• Analysis of published public sector information security incidents and breaches to establish the proportions of human error
    Analysis of published public sector information security incidents and breaches to establish the proportions of human error Janicke, Helge; Yevseyeva, Iryna; He, Y.; Evans, M. The information security field experiences a continuous stream of information security incidents and breaches, which are publicised by the media, public bodies and regulators. Despite the need for information security practices being recognised and in existence for some time the underlying general information security affecting tasks and causes of these incidents and breaches are not consistently understood, particularly with regard to human error. This paper analyses recent published incidents and breaches to establish the proportions of human error, and where possible subsequently utilises the HEART human reliability analysis technique, which is established within the safety field. This analysis provides an understanding of the proportions of incidents and breaches that relate to human error as well as the common types of tasks that result in these incidents and breaches through adoption of methods applied within the safety field.

Click here to view a full listing of Helge Janicke's publications and outputs

Research interests/expertise

Janicke's research interests are in the area of computer security, in particular access control and policy-based system management, viz. software systems where security requirements are managed using loosely coupled components that enforce high-level security requirements supporting rapid change and requirement evolution. He is interested in the formal specification and verification of software, particularly security critical components. He is also leading several research activities in the area of Digital Forensics.

All research interests are as follows:

Computer Security

Digital Forensics

Formal Methods

Policy-Based Management

Agile Software Engineering

Quality Assurance

Areas of teaching

Deputy Course-leader for the MSc Professional Practice in Digital Forensics and Security.

Forensics: Digital Evidence Handling and Analysis, Being an Expert Witness, Attack Attribution and Incidence Response, Professional Training.

Security: Host-Based Security, Access Control, Usage Control, Intro to Cryptography, Policy-Based Management, Information Flow Control. 

Software Engineering: Agile Software Development, Scrum, UML, Quality Assurance, Requirements Analysis, Configuration Management, Object-Orientated Design (Patterns), Java Programming.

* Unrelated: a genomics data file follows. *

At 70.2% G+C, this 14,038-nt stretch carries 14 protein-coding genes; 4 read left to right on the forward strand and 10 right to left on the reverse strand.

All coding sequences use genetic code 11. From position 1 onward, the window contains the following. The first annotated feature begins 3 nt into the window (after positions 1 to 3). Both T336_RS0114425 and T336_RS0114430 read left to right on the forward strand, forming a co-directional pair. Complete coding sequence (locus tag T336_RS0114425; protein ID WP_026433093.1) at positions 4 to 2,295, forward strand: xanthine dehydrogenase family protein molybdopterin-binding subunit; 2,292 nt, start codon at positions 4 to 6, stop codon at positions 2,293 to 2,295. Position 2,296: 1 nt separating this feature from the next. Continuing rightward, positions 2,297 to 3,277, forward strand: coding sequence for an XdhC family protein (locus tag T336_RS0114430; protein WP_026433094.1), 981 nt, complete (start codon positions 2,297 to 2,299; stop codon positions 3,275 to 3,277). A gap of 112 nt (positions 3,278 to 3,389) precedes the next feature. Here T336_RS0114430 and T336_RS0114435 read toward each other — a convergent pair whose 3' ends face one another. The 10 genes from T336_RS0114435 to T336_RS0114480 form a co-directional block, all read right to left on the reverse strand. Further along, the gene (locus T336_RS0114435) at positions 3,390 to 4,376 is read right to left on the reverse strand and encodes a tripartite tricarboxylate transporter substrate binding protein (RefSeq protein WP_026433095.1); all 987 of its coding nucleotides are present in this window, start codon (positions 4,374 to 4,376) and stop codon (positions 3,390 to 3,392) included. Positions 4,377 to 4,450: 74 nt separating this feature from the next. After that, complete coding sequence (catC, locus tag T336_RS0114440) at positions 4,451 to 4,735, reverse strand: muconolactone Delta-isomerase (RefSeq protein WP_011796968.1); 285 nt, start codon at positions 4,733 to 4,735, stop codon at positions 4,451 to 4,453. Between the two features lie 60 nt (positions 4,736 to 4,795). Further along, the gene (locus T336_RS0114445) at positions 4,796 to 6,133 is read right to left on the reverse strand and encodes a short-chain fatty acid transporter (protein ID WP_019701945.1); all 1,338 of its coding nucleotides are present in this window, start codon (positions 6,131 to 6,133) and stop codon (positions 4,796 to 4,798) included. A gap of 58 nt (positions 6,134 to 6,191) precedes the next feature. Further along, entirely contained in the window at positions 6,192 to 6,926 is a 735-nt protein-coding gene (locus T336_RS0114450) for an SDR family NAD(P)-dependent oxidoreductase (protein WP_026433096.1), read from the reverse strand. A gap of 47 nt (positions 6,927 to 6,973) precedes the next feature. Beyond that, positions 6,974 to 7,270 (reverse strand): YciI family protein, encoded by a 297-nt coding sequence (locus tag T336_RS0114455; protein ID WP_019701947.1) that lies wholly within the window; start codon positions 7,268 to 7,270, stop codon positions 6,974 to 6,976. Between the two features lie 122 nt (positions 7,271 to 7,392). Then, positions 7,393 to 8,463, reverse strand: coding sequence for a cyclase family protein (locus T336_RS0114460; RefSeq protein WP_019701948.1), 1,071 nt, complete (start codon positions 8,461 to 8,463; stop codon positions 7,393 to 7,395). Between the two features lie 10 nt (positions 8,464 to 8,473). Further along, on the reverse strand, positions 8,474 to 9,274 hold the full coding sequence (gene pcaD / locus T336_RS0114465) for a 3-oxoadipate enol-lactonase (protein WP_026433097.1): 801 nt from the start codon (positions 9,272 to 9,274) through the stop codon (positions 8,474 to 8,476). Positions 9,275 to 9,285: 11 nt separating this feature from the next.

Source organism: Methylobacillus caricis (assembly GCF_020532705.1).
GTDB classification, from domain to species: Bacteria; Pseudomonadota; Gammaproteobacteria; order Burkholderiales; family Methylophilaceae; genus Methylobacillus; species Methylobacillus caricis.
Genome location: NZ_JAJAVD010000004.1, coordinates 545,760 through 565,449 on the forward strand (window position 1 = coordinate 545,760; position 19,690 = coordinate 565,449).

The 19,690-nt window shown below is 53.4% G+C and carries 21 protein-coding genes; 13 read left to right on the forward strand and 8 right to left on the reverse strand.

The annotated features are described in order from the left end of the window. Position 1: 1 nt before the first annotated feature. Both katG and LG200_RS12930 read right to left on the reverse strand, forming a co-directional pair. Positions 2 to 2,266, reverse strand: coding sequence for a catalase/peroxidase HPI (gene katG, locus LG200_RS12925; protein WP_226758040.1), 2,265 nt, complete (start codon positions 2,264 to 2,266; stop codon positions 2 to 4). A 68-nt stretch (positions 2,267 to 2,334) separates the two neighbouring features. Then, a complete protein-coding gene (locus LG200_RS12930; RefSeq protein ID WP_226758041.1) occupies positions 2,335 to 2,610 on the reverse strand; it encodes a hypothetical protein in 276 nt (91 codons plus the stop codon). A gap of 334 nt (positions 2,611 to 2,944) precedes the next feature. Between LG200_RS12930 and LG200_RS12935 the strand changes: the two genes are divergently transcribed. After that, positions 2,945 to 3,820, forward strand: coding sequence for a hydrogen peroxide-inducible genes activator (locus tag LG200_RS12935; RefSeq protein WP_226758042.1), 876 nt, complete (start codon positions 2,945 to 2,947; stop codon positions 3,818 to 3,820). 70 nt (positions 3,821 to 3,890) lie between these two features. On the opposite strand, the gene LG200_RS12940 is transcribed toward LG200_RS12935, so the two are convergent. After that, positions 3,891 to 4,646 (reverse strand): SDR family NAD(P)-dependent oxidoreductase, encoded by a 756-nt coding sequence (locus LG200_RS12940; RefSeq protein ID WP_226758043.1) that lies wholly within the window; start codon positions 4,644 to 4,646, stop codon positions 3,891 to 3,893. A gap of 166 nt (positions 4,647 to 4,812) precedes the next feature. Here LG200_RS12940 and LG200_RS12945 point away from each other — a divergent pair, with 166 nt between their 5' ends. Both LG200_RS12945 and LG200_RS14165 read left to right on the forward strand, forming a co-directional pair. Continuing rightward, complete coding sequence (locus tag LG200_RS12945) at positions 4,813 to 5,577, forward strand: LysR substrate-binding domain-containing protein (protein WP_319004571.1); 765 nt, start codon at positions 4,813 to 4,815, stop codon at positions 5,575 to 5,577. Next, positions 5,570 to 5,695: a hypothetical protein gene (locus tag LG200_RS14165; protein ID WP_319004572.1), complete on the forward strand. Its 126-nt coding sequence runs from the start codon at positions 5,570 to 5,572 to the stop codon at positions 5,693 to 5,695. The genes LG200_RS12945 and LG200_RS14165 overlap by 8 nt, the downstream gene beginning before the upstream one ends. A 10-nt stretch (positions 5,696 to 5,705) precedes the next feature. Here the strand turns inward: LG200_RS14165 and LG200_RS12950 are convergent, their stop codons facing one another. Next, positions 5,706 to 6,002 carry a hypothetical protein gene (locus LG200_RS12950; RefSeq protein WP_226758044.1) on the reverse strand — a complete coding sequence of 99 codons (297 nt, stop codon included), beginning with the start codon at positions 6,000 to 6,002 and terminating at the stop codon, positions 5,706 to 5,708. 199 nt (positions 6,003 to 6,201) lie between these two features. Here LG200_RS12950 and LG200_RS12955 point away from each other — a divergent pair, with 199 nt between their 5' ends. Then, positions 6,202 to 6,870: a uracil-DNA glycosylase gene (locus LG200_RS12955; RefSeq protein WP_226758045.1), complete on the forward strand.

Research: Research Methods, Writing Skills for Research Students.

Qualifications

Dipl Inf (FH) University of Applied Sciences

PhD in Computer Security at De Montfort University

Courses taught

Digital Evidence

Host-Based Security

Research Methods, Computer Ethics and Law

Advanced Topics in Forensics and Security

Advanced Topics in Software Engineering

Writing Skills

Membership of external committees

Organising committee for the IEEE Symposium on Policies for Distributed Systems and Networks (2008)

Chaired the Track on Computer Security at the ACM Symposium on Applied Computing (2011-2012)

Chair of the Track on Attribution, Attrition and Anti-forensics at the 11th European Conference on Information Warfare

Program Committees of POLICY (2007-2011)

INFORMATICS (2007-2012)

European Conference on Information Warfare (ECIW 2007-2012)

The International Workshop on Trust Management in Peer to Peer Systems (IWTMP2PS 2010-2011)

The 1st IEEE International Workshop on Security and Forensics in Communication Systems (2012)

The IEEE Conference on Applied Electrical Engineering and Computing Technologies (2011)

The 3rd Young Researcher Workshop on Service-Oriented Computing

Membership of professional associations and societies

ACM

IEEE

Forthcoming events

AAA conferences can be tracked at ECIW2012

SEC events can be tracked at ACM Symposium Applied Computing: http://www.dmi.unict.it/~giamp/sac/cfp2012.php 

1st International Symposium for ICS & SCADA Cyber Security 2013:
http://www.ics-csr.com/

Consultancy work

SGS/Ofgem: Advising on Quality Assurance in Software Development.

Learning Tree Instructor

Externally funded research grants information

Project Title: DIF-DTC
Funded By: QinetiQ and MoD
Role: Named researcher

Professional esteem indicators

Chair of the 12th Computer Security Track at the ACM Symposium for Applied Computing

Co-chair of SEC@SAC (201-2011)

Member of the Organizing Committee for the 10th IEEE International Symposium on Policies for Distributed Systems and Networks (POLICY’09)

Chair of the Track on Attribution, Attrition and Anti-Forensics at ECIW (2012)

Long standing member of the Program Committees of POLICY (since 2007), INFORMATICS (since 2007), European Conference on Information Warfare (ECIW 2007-2012), International Workshop on Trust Management in Peer to Peer Systems (IWTMP2PS 2010- 2011), IEEE Workshop on Security and Forensics in Communication Systems (2012) and CyberTrust(2012)

Reviewing for EPSRC and high impact journals such as IEEE Transactions on Dependable and Secure Computing (IEEE), Journal of Network and System Management (Springer), Transactions on Network and Service Management (IEEE), Future Generation Computer Systems (Elsevier) and International Journal of Electrical Power & Energy Systems (Elsevier)